43 Intreo Centres open nationwide by end January 2014

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One stop shops provide income support and employment service to jobseekers and help employers to recruit staff

43 Intreo Centres providing a one-stop shop for jobseekers where they can get their Department of Social Protection income supports and employment supports in the one place for the first time will be open by the end of January 2014. The new Intreo service offers practical, tailored employment services and supports for jobseekers.

The Minister for Social Protection, Joan Burton TD said: "There are a number of new features in the Intreo service which were not a part of the old social welfare local office model. These include client profiling and early group engagement, regular one-to-one meetings with case officers which focus on employment supports and monitoring of the client's progress. The integrated decision-making process is leading to quicker decisions on applications for weekly payments and the recently launched Benefit of Work Ready Reckoner highlights the difference for jobseekers between potential income from work and the welfare payments they currently receive."

In the first eleven months of 2013, 122,300 people had attended group engagements, 148,500 people had attended initial one-to-one interviews and all jobseekers will have been profiled by the end of 2013.

Minister Burton continued: "Intreo Centres are not just for jobseekers, they are also for employers. We provide a range of supports for employers, such as JobsPlus, the wage subsidy scheme where the State pays approximately €1 in €4 of the typical cost of hiring someone who has been on the Live Register for 12 months or more. I would urge employers as well as jobseekers to see what their local Intreo office has to offer them."

There are now 43 Intreo Centres across the country and it is intended that the full Intreo service will be rolled out to all of the Department’s 63 offices nationwide by the end of 2014. A full list of the 43 Intreo Centres already opened or that will be live by the end of January is at Appendix 1.

The estimated project cost of redeveloping the activation/case management process, training staff, developing new IT and upgrading/refurbishing public offices is in the region of €40 million, some €20 million of which relates to office accommodation changes which would have been necessary even if Intreo was not being developed.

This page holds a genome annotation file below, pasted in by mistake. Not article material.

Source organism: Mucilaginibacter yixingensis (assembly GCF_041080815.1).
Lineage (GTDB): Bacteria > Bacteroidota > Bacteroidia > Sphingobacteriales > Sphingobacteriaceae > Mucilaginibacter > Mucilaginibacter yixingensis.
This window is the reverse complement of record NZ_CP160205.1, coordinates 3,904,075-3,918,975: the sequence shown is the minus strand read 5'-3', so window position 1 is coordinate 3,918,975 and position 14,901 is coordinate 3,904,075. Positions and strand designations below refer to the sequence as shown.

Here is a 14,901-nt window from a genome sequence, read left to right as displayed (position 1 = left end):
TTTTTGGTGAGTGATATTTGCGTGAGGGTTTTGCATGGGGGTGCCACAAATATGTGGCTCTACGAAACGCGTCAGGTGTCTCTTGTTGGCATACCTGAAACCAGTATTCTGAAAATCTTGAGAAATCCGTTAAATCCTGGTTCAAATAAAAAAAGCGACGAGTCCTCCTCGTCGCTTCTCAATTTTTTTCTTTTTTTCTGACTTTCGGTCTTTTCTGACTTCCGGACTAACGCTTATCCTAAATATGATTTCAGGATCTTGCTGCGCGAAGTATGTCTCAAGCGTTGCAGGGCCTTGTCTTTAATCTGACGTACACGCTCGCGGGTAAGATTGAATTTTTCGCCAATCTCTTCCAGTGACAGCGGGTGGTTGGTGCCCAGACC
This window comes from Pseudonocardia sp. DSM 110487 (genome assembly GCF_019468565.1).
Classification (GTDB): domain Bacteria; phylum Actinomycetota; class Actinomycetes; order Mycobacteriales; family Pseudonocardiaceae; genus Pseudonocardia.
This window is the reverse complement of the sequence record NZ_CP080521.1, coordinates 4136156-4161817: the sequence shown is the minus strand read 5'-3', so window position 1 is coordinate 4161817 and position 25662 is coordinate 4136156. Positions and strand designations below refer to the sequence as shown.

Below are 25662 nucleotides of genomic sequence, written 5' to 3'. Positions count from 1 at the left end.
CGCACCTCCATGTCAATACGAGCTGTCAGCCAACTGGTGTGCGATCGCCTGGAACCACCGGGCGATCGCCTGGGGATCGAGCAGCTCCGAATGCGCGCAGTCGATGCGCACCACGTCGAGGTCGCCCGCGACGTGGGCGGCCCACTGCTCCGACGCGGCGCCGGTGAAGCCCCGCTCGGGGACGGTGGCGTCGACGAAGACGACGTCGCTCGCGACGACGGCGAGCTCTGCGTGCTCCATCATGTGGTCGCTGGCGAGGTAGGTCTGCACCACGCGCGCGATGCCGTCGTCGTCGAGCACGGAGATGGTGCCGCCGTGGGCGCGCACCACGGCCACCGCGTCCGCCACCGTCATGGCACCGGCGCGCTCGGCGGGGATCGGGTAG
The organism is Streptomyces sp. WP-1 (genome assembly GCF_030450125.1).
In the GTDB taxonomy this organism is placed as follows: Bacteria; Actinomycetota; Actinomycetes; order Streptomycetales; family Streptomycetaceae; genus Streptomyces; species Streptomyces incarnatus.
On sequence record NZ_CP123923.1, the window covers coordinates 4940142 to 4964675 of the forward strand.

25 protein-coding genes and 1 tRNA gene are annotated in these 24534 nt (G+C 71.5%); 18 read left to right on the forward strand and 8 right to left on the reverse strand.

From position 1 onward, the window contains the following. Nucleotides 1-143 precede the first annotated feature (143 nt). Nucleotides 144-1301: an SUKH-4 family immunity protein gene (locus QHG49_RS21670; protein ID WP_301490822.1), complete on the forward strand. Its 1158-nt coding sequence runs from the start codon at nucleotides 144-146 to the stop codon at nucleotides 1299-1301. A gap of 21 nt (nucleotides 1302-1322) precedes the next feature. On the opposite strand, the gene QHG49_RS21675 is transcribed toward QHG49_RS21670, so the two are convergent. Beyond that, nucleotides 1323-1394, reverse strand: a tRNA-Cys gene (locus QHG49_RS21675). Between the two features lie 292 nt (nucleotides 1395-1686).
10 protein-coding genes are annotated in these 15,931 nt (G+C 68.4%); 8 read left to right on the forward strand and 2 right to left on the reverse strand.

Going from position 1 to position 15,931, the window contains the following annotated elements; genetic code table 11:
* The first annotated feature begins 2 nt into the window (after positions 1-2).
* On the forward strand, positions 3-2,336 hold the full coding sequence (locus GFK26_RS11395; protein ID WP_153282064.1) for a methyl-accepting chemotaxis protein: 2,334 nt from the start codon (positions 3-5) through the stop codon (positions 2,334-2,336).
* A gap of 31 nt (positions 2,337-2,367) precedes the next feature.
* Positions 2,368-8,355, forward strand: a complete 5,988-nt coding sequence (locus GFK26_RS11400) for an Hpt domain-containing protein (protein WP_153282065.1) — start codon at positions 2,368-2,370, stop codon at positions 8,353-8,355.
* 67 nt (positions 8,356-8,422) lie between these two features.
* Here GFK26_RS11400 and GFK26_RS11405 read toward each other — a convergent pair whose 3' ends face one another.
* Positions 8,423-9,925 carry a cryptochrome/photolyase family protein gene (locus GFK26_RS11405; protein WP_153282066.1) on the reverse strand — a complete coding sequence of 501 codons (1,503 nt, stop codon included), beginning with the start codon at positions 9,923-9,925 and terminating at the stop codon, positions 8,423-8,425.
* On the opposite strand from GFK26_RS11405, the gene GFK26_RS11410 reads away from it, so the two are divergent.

Minister Burton concluded: "The latest Central Statistics Office data shows an increase of 58,000 in the number of people at work over the last year and the Live Register continues to fall, so we are making slow and steady progress. But there remains a long way to go and that is why it is crucial we offer every practical support to jobseekers. That is why Intreo Centres are so important."


Appendix 1

Intreo Centres completed and opened; or due to be handed over by the OPW by the end of January 2014
Dulin Central
  1. Kings Inn
  2. Blanchardstown
  3. Navan Road
Dublin North
  1. Fingas
  2. Coolock
  3. Ballymun
  4. Kilbarrack
Dublin South
  1. Tallaght
  2. Ballyfermot
  3. Dunlaoghaire
  1. Arklow
  2. Bray
  3. Carlow
North East
  1. Cavan
  2. Dundalk
  3. Drogheda
North Midlands
  1. Longford
  2. Athlone
South Midlands
  1. Tullamore
  2. Kilkenny
  3. Clonmel
  1. Newcastlewest
  2. Limerick
  3. Ennis
South West
  1. Listowel
  2. Tralee
  3. Killarney
  4. Kenmare
  5. Cahirciveen
  1. Cobh
South East
  1. Waterford
  2. Wexford
North West
  1. Buncrana
  2. Dungloe
  3. Dunfanaghy
  4. Carrick-on-Shannon
  5. Manorhamilton
  6. Sligo
  1. Belmullet
  2. Achill
  3. Cliften
  4. Loughrea
  5. Ballina

Note for Editors
The 'Intreo' process consists of five main elements:

An integrated 'one-stop-shop' reception service

  • This replaces the three previously separate services from FÁS, the Department of Social Protection and the Community Welfare Service (HSE).
  • In practice, this means that the client receives complete information on a more timely basis, in one location and all follow-on appointments can be scheduled at the same time.